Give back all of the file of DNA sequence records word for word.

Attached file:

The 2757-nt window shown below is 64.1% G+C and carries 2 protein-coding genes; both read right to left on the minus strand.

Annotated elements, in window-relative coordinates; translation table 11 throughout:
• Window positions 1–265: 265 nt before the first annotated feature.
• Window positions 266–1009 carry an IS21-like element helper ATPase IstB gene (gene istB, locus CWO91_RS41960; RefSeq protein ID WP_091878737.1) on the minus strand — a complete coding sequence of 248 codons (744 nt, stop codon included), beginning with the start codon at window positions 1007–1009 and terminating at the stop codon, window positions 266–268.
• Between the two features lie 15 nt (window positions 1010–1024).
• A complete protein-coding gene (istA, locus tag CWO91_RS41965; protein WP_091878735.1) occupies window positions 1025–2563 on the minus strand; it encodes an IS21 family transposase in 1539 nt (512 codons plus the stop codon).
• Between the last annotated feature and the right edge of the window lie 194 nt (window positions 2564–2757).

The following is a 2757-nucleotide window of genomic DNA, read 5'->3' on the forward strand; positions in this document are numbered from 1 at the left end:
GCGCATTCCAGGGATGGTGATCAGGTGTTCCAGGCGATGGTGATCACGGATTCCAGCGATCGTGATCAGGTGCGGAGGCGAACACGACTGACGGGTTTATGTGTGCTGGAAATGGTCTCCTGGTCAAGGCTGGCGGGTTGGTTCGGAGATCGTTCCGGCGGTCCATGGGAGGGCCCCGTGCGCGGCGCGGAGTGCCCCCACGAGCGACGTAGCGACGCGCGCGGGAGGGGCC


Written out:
The 2757-nt window shown below is 64.1% G+C and carries 2 protein-coding genes; both read right to left on the minus strand.

Annotated elements, in window-relative coordinates; translation table 11 throughout:
• Window positions 1–265: 265 nt before the first annotated feature.
• Window positions 266–1009 carry an IS21-like element helper ATPase IstB gene (gene istB, locus CWO91_RS41960; RefSeq protein ID WP_091878737.1) on the minus strand — a complete coding sequence of 248 codons (744 nt, stop codon included), beginning with the start codon at window positions 1007–1009 and terminating at the stop codon, window positions 266–268.
• Between the two features lie 15 nt (window positions 1010–1024).
• A complete protein-coding gene (istA, locus tag CWO91_RS41965; protein WP_091878735.1) occupies window positions 1025–2563 on the minus strand; it encodes an IS21 family transposase in 1539 nt (512 codons plus the stop codon).
• Between the last annotated feature and the right edge of the window lie 194 nt (window positions 2564–2757).

The following is a 2757-nucleotide window of genomic DNA, read 5'->3' on the forward strand; positions in this document are numbered from 1 at the left end:
GCGCATTCCAGGGATGGTGATCAGGTGTTCCAGGCGATGGTGATCACGGATTCCAGCGATCGTGATCAGGTGCGGAGGCGAACACGACTGACGGGTTTATGTGTGCTGGAAATGGTCTCCTGGTCAAGGCTGGCGGGTTGGTTCGGAGATCGTTCCGGCGGTCCATGGGAGGGCCCCGTGCGCGGCGCGGAGTGCCCCCACGAGCGACGTAGCGACGCGCGCGGGAGGGGCC